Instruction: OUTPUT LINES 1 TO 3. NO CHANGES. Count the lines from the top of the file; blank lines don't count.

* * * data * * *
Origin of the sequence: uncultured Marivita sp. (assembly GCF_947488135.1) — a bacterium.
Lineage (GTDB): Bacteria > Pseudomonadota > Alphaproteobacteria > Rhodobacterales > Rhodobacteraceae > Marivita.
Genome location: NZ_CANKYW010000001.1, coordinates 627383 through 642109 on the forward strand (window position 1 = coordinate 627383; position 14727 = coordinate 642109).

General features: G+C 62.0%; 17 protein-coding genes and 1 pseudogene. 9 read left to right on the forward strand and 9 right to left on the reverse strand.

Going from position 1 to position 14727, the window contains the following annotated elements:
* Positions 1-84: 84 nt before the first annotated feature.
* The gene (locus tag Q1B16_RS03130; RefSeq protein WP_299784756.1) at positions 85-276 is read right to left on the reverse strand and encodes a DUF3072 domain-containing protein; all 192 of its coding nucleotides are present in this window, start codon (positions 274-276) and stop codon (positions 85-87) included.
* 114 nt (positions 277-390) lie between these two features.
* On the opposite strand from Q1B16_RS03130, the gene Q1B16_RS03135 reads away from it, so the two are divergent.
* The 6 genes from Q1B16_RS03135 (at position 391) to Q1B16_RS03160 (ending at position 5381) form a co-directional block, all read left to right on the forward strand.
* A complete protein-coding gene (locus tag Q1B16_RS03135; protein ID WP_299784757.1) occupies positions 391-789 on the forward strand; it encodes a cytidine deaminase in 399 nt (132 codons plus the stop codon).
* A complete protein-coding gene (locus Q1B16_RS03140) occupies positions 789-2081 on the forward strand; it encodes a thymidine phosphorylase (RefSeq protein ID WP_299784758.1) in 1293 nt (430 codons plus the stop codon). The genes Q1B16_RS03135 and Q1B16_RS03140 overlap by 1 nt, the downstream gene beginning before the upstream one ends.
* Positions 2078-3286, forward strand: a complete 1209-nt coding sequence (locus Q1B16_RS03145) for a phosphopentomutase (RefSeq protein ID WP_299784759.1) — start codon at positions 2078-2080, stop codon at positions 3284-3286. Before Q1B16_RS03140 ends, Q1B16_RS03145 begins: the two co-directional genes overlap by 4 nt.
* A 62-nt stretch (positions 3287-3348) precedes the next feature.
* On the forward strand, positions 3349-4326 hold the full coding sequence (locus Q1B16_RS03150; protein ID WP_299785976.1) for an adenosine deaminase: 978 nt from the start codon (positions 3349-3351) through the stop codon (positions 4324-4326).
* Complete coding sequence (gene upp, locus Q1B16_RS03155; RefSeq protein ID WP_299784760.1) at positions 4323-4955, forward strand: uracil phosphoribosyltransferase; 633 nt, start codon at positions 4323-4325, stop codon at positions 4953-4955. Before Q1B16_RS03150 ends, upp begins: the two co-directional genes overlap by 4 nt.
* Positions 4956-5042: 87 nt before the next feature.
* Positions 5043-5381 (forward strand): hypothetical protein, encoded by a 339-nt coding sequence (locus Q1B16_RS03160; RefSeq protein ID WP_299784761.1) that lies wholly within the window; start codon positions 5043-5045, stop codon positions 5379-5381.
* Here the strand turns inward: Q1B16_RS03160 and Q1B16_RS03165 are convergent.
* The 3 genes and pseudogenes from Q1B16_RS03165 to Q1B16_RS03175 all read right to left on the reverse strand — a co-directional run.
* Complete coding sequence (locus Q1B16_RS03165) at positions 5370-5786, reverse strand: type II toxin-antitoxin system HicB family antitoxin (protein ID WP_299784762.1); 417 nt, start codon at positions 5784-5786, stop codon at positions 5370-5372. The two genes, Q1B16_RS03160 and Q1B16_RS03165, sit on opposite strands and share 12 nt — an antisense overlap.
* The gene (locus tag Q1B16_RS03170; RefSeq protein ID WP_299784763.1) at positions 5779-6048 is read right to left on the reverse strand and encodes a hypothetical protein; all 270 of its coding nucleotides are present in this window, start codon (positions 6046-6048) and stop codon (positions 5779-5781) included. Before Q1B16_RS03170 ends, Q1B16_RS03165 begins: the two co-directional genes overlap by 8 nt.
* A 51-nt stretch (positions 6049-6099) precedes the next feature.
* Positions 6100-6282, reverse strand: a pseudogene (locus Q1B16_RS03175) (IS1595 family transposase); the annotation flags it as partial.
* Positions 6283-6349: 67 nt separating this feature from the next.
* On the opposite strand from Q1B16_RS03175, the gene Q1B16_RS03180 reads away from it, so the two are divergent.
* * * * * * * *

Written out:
Origin of the sequence: uncultured Marivita sp. (assembly GCF_947488135.1) — a bacterium.
Lineage (GTDB): Bacteria > Pseudomonadota > Alphaproteobacteria > Rhodobacterales > Rhodobacteraceae > Marivita.
Genome location: NZ_CANKYW010000001.1, coordinates 627383 through 642109 on the forward strand (window position 1 = coordinate 627383; position 14727 = coordinate 642109).